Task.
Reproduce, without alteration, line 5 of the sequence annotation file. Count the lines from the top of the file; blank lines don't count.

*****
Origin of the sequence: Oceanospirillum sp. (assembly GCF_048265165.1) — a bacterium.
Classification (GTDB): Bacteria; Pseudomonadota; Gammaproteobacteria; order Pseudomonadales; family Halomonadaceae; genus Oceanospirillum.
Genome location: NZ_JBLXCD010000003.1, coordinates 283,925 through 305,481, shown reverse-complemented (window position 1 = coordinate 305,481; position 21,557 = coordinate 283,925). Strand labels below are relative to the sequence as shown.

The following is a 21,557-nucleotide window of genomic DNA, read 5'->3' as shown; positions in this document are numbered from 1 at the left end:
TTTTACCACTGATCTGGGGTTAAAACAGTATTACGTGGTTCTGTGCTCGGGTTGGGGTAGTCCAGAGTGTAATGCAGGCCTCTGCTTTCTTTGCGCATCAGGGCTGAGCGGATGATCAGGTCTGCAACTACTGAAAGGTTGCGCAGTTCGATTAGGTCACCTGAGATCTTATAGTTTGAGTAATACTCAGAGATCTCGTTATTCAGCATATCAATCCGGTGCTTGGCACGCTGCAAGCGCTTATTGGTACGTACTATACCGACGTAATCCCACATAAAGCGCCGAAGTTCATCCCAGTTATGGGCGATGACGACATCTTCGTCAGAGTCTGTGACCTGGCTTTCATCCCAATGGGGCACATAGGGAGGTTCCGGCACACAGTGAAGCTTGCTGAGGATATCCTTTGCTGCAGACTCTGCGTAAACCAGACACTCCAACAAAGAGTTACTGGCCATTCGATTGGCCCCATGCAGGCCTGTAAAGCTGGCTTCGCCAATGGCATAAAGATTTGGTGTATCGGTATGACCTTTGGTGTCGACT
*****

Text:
TTTTACCACTGATCTGGGGTTAAAACAGTATTACGTGGTTCTGTGCTCGGGTTGGGGTAGTCCAGAGTGTAATGCAGGCCTCTGCTTTCTTTGCGCATCAGGGCTGAGCGGATGATCAGGTCTGCAACTACTGAAAGGTTGCGCAGTTCGATTAGGTCACCTGAGATCTTATAGTTTGAGTAATACTCAGAGATCTCGTTATTCAGCATATCAATCCGGTGCTTGGCACGCTGCAAGCGCTTATTGGTACGTACTATACCGACGTAATCCCACATAAAGCGCCGAAGTTCATCCCAGTTATGGGCGATGACGACATCTTCGTCAGAGTCTGTGACCTGGCTTTCATCCCAATGGGGCACATAGGGAGGTTCCGGCACACAGTGAAGCTTGCTGAGGATATCCTTTGCTGCAGACTCTGCGTAAACCAGACACTCCAACAAAGAGTTACTGGCCATTCGATTGGCCCCATGCAGGCCTGTAAAGCTGGCTTCGCCAATGGCATAAAGATTTGGTGTATCGGTATGACCTTTGGTGTCGACT